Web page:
Alan Krueger will step down as chairman of the President’s Council of Economic Advisers, theWhite House announced Tuesday. Krueger will return to the University in the fall as his two-year public service leave comes to an end.
Though plans have not yet been finalized and he is not listed on the Course Registrar’s website, Krueger told The Daily Princetonian on Wednesday that he hopes to return to the classroom to teach as the Bendheim Professor of Economics and Public Affairs with a joint appointment in the Wilson School and the economics department.
“I want to recharge my batteries and share some of my experience with students,” Krueger said in an email Wednesday. Krueger was granted an email interview becausehe is currently in Paris attending a meeting of theOrganization for Economic Cooperation and Development.
“I also want to enrich my research by drawing on lessons from my government experience," he added.
He noted that he is “still a scholar at heart” but now has a lot more experience in government.
"Now that we know Alan Krueger’s plan, we look forward to working with him to integrate him back into the teaching schedule,"Dean of the Wilson School Cecilia Rouse said.“I personally am delighted he is coming back; he’s a valued colleague and friend. We’re just really happy that he will be back and a member of the faculty in the fall."
Economics department chair Gene Grossman said that he expects Krueger teach a subjects similar to what he has taught before, but something that draws on his Washington experience to "enliven the economics."
University policy allows professors to leave the University for two years at a time to take positions in government. More than two consecutive years could lead to the loss of the professor's tenure, former Wilson School dean Anne-Marie Slaughter’80 said in her June article, “Why Women Still Can’t Have it All,”published in The Atlantic.
"The public service leave is that faculty members can take up to two years of public service leave and retain their affiliation with Princeton and come back," Rouse said. "After two years, they have to decide whether they are going to come back to Princeton or stay doing their public service, in which case they need to resign."
Prior to leaving the University in 2011, Krueger took a leave of absence from 2009 through 2010 in order to serve as the Assistant Secretary of the Treasury for economic policy,according to his CEA biography. He also served as chief economist at the United States Department of Labor from 1994 through 1995.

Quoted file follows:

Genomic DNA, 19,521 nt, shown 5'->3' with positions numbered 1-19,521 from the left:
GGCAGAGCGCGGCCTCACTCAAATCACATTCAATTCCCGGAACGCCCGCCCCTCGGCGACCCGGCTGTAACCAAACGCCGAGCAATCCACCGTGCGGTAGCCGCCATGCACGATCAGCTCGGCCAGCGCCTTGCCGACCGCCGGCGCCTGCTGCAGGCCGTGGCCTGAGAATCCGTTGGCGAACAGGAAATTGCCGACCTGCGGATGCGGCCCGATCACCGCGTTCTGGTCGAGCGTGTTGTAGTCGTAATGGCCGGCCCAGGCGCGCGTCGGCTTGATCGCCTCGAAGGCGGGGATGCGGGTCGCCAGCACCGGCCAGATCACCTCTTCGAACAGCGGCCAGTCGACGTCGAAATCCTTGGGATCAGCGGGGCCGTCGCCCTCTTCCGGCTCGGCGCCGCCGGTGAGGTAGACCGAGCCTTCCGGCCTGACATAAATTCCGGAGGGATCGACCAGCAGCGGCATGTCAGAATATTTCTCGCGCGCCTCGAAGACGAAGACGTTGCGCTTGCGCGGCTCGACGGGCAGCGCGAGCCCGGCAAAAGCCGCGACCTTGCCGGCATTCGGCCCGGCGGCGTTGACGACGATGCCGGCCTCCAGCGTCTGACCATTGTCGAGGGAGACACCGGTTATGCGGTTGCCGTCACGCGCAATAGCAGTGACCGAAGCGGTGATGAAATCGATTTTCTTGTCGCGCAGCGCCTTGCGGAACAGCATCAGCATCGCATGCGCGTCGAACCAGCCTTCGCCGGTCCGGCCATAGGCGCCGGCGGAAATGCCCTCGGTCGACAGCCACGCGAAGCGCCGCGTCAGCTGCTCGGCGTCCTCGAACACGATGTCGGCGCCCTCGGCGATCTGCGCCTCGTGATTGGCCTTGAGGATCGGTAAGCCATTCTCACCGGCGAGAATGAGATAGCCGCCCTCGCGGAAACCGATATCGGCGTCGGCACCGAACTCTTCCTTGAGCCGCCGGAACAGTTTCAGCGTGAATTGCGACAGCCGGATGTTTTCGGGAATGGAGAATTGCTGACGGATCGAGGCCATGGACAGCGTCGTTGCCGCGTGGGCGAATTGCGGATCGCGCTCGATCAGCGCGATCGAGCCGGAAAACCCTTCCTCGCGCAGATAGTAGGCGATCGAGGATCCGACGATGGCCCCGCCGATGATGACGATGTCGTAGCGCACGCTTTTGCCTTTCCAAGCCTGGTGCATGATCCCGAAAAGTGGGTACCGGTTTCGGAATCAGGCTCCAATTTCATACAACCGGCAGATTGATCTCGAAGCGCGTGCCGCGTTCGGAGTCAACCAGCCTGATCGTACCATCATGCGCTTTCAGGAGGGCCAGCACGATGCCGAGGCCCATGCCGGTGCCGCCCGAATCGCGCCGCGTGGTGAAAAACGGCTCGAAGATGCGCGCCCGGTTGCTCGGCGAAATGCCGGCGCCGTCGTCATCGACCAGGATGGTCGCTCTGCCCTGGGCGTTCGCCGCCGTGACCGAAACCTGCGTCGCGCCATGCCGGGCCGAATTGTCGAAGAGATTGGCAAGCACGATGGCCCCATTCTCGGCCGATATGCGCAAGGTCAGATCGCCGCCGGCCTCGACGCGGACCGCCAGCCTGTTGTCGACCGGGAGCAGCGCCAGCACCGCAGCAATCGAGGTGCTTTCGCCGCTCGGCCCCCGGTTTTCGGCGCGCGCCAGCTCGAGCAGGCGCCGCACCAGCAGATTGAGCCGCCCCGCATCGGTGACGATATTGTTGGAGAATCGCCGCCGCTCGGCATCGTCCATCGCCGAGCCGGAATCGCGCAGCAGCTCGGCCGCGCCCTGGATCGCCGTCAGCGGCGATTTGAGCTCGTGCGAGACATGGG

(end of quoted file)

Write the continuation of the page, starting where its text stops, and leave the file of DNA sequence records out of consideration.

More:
“I didn't expect to return to the government again after 1995, but when Tim Geithner asked me to serve in the midst of the worst financial and economic crisis since the Great Depression in December 2008, I couldn’t say no,” Krueger said. “Then I couldn't say no when President Obama asked me to be his Chief Economist.”
Krueger added he has learned to “never say never” to future leaves of absence.
According to Krueger, the CEA advises the president on all micro- and macroeconomic issues, including fiscal policy, jobs, housing, energy, financial markets and regulations.
“The President said he relies on the CEA for unvarnished, objective advice, based on the best evidence available,” Krueger said.
In astatement released Tuesday, President Barack Obama said that Krueger was the “driving force” behind many of the proposed economic policies to help grow the economy and create jobs following the recession that started in 2008.
“Over the past two years, Alan has been one of my most trusted advisers on economic policy and a great friend,” Obama said in the statement. “I asked Alan to lead my Council of Economic Advisers because he understands the economy better than almost anyone, but more importantly, he understands who we’re fighting for—middle-class families and anyone working to climb into the middle class. … And while we have more work to do, today our economy is improving—thanks, in no small part, to Alan’s efforts.”
The White House has not yet announced who will replace Krueger as chair, but several news outlets say that Obama plans tonominate his longtime adviser, Jason Furman, to the position.
Krueger specializes in labor economics, particularly in the subfields of unemployment, education, income distribution, regulation, terrorism and social insurance, among other topics. He has written four books on these topics, “Education Matters: A Selection of Essays on Education,” “What Makes A Terrorist: Economics and the Roots of Terrorism,” “Inequality in America: What Role for Human Capital Policies?” and “Myth and Measurement: The New Economics of the Minimum Wage.”
The last classes Krueger taught at the University were ECO 348: Great Recession: Causes & Consequences and ECO 532: Topics in Labor Economics in spring of 2011, according to the Registrar's website.
"It’ll be terrific to have him back," Grossman said. "He’s been a member of this department for a long time and he’s a great colleague and a great economist and he’ll be all the wiser for his time in Washington."